SARS-CoV-2 can trigger innate inflammatory responses via several pathways. One pathway involves TLRs. As a ssRNA viruses, SARS-CoV and SARS-CoV-2 invade the cells using endosomal pathway and releases genomic RNA into the endosome (23, 24) to bind TLR7/8 and trigger inflammatory responses in the lungs. ACE2 also contributes to inflammation in the lungs. ACE2 is the cellular receptor for spike (S) protein of SARS-CoV and SARS-CoV-2 (5052), with 10- to 20-fold higher affinity to SARS-CoV-2 than to SARS-CoV (53). ACE2 is mainly expressed in type 2 alveolar cells in the lungs, myocardial cells, kidney proximal tubule cells, bladder urothelial cells, and testis (5456). TLR7 and TLR8 are also expressed in the lungs (57, 58). These are the organs that are involved in severe COVID-19. Physiological activity of ACE2 is vital to control inflammation in the lungs by hydrolyzing the inflammatory angiotensin II to anti-inflammatory angiotensin 1–7 (59). In patients with severe clinical symptoms, ACE2 is depleted by SARS-CoV-2 infection (60). Reduction of ACE2 can cause dysfunction of the renin–angiotensin system and enhance inflammation and pulmonary edema through an increase in angiotensin II levels (61). Angiotensin II induces several inflammatory responses by signaling through AT1R (62, 63) and upregulation of E-selectin, P-selectin, IL-8, CCL5, and CCL2 (MCP1) expression in endothelial cells (62, 64). Angiotensin II can also induce TLR4 activation triggering the innate immune response (65). In addition, depletion of ACE2 decreases the production of angiotensin 1–7, which has an anti-inflammatory and antifibrotic activity (60). This facilitates massive inflammatory responses in the lungs.

Some therapeutics are mainly focused on the control of viremia for the management of COVID-19 patients who manifest severe symptoms. Also, there are some controversial reports (T. Siekmann and K.T. Kopec, manuscript posted on emDocs) on the efficacy of corticosteroids for the control of hyperinflammation in patients with COVID-19. To this end, emerging evidence suggests that nonsteroidal drugs that reduce inflammation and modulate the innate immune response by inhibiting a cytokine storm without compromising the adaptive immune response could be more effective for the management of patients with severe symptoms. This is because adaptive arms of the immune system including antiviral Ab production in the presence of help from CD4+ T cells, as well as CD8+ T cell responses, are required for clearance of the virus and establishment of immunological memory to protect the host from a recall infection. It takes 7–10 d for an adaptive immune response to be established following viral infection. In the case of SARS, antiviral memory CD8+ T cells as well as neutralizing Ab response to SARS-CoV showed long-lasting immunity that protected the host from recall infection (66, 67).

Control of viremia by antiviral therapies may not be the best therapeutic strategy.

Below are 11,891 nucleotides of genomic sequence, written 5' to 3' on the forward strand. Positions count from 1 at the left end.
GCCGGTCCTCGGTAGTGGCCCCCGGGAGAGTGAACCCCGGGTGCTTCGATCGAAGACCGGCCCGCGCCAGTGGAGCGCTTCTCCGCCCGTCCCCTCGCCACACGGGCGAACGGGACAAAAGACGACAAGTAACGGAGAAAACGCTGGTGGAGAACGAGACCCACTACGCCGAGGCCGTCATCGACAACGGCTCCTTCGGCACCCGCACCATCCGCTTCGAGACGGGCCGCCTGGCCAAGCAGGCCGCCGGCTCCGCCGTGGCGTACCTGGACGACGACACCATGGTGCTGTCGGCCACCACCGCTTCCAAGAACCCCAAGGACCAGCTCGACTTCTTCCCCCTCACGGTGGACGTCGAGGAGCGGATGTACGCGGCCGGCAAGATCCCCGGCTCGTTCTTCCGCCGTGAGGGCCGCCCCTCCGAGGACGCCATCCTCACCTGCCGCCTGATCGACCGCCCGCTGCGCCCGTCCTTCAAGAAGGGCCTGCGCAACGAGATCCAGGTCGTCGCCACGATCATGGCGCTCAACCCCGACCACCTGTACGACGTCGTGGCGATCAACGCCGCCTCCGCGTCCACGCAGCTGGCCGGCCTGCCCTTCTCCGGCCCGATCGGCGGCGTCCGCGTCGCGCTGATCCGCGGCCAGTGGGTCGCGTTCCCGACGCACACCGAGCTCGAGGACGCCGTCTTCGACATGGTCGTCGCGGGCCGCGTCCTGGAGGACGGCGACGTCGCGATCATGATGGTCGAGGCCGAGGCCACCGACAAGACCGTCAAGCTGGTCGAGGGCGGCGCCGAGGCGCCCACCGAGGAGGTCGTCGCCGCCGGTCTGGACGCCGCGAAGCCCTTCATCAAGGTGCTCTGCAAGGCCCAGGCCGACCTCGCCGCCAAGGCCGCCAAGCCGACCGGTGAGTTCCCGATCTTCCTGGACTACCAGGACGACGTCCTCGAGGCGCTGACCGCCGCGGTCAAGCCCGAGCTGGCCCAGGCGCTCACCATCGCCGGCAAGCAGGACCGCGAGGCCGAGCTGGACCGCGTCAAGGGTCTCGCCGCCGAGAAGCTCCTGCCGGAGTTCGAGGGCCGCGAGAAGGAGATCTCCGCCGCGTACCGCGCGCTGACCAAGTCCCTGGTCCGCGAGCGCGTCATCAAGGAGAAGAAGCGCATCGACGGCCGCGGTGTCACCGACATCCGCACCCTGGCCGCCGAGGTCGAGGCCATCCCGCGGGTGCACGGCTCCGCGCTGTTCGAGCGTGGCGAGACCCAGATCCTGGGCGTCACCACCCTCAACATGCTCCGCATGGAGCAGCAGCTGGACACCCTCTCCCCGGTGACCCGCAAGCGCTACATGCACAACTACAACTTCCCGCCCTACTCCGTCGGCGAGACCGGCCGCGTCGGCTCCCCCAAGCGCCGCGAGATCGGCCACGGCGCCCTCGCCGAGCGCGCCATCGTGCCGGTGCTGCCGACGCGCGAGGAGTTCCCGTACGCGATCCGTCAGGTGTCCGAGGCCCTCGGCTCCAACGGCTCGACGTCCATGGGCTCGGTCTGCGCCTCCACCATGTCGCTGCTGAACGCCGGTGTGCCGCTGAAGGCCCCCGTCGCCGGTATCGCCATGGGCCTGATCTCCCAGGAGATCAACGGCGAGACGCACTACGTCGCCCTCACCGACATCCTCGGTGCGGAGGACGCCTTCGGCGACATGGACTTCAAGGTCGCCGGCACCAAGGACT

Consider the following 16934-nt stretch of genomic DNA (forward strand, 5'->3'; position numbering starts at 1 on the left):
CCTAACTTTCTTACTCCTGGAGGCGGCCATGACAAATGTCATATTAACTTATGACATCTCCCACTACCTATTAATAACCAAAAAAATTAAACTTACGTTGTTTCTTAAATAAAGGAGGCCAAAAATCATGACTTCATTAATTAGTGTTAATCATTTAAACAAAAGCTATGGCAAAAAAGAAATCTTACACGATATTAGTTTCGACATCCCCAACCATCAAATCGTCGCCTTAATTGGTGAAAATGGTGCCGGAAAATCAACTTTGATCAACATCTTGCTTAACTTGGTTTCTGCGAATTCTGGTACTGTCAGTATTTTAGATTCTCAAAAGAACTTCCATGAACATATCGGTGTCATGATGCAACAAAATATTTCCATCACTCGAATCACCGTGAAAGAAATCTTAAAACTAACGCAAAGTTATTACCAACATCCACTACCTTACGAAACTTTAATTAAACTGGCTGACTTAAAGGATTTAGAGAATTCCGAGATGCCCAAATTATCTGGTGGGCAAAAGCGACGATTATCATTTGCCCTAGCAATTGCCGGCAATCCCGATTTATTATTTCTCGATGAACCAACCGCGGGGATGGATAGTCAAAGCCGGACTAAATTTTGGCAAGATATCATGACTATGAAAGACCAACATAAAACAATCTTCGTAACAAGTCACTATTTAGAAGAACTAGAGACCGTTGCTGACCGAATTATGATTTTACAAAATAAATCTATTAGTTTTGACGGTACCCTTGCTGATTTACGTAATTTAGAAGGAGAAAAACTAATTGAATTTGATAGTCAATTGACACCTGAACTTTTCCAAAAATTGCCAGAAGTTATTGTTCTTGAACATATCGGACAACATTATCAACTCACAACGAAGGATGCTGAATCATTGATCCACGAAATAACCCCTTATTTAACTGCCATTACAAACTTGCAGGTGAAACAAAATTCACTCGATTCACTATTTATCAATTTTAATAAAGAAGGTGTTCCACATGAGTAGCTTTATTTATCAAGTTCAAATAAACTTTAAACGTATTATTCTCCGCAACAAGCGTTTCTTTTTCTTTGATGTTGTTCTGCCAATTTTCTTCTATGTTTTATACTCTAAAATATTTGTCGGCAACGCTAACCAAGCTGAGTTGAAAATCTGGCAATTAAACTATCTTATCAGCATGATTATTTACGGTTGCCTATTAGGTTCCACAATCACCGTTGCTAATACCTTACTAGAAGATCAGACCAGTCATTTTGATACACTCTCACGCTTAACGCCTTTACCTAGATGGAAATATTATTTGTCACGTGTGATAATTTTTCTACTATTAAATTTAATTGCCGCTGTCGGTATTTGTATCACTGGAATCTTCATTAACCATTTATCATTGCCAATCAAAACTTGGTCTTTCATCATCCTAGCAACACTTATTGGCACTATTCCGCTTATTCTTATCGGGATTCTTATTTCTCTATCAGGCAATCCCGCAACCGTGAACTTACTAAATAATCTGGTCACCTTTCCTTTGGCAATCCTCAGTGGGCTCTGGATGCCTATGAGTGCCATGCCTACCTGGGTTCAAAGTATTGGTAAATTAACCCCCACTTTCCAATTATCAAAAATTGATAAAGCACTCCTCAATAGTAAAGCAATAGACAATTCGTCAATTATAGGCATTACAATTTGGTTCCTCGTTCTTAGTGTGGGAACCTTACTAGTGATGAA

Chloroquine (CQ) or its less toxic metabolite hydroxychloroquine (HCQ) is suggested to inhibit cellular processing of SARS-CoV-2 in vitro (24). CQ is an antimalarial drug that blocks autophagy by reducing acidity of endosome and lysosome and preventing the virus–cell fusion; it also interferes with glycosylation of the ACE2 receptor and inhibit the binding of SARS-CoV to ACE2 (68), although such mechanism has not been shown for SARS-CoV-2. Studies in cell culture suggested that CQ can cripple the virus, but the doses needed are usually high, which could cause severe toxicities such as cardiovascular effects (arrythmia and cardiomyopathy resulting in cardiac failure, sometimes fatal), hematologic effects (bone marrow suppression), and hypoglycemia. In patients with chronic diseases, who often show severe symptoms, both CQ and HCQ cause severe hypoglycemia (69). In addition, when used in patients with glucose-6-phosphate dehydrogenase (G6PD) deficiency at higher than normal therapeutic doses, there is a high risk for hemolytic anemia (70). Importantly, both CQ and HCQ are metabolized by hepatic cytochrome P450 enzyme 2D6 (CYP2D6), which is genetically polymorphic among individuals (71). CYP2D6 polymorphisms lead to a wide variation in blood HCQ concentrations, thus rendering the drug either ineffective or toxic in patients with CYP2D6 polymorphisms (71). Approximately 7% of white Americans have no functional CYP2D6, which could increase the toxicity of the drug (72). Such a genetic variability influences the response to treatment and increases the risk of toxicity (73). Chinese experts recommended a twice daily use of CQ phosphate tablet (500 mg) for 10 d for patients with symptomatic COVID-19 pneumonia and without contraindications to CQ (74). However, results on the efficacy of CQ or HCQ against COVID-19, in vivo, are murky. By referring to a Chinese Clinical Trial Registry, a letter to Bioscience Trends (75) claims that results from more than 100 patients showed CQ phosphate was superior to the control treatment in inhibiting the progression of pneumonia and reducing SARS-CoV-2 viral load, but without publishing data. Other COVID-19 studies in China using CQ or HCQ have not been shared with WHO (76). A recent clinical trial approved by the French Ministry of Health reported that use of 200 mg of HCQ sulfate three times daily alone (14 patients) or with azithromycin (six patients) for 10 d reduced viral load in nasopharyngeal swabs (77), but the trial was not randomized. Treated patients who were asymptomatic accounted for 10% (2/20), but symptomatic patients were not randomized for those with upper respiratory tract infection showing rhinitis, pharyngitis, or isolated low-grade fever and myalgia, nor were patients with lower respiratory tract infections with symptoms of pneumonia or bronchitis. In addition, clinical outcomes such as deaths were not reported. A retrospective analysis of data from 368 patients with COVID-19 hospitalized in the United States Veterans Health Administration medical centers showed that taking HCQ alone or in combination with azithromycin did not reduce the risk of mechanical ventilation and that the risk of death was higher in the HCQ group compared with control group (Magagnoli, Narendran, Pereira, Cummings, Hardin, Sutton, and Ambati, manuscript posted on medRxiv). Following this report, the U.S. Food and Drug Administration issued warning about use of HCQ for COVID-19 (https://time.com/5827085/fda-warning-hydroxychloroquine/). A comprehensive review of literature show insufficient evidence on the efficacy of CQ or HCQ against COVID-19 (78). Although CQ or HCQ have anti-inflammatory effects through the inhibition of TLR signaling (TLR7/8/9) (79), CQ directly suppresses proliferation, metabolic activity, and cytokine secretion of human CD4+ T cells by modulating AP-1 signaling (80). This could in turn inhibit antiviral Ab production and adaptive immunity against SARS-CoV-2. This is likely because of the inhibition of protease activity of the lysosome, a cellular compartment involved in Ag processing for MHC class II presentation and activation of CD4+ T cells to assist Ab production by B cells. Direct immune suppressive effects of CQ on B cell activation has also been reported to be through inhibiting Ca2+ permeable IP3R and TRPC3 and/or STIM/Orai channels in B cells (81). Use of CQ and HCQ as part of the standard treatment for patients with autoimmune rheumatoid arthritis and systemic lupus erythematosus is because of their inhibitory effects on the adaptive immune system, which cannot be translated to viral infections in which an adaptive immune response is needed for clearance of the infection. Because CQ and HCQ have prolonged half-lives, their negative impact on the adaptive immune response should be considered (82).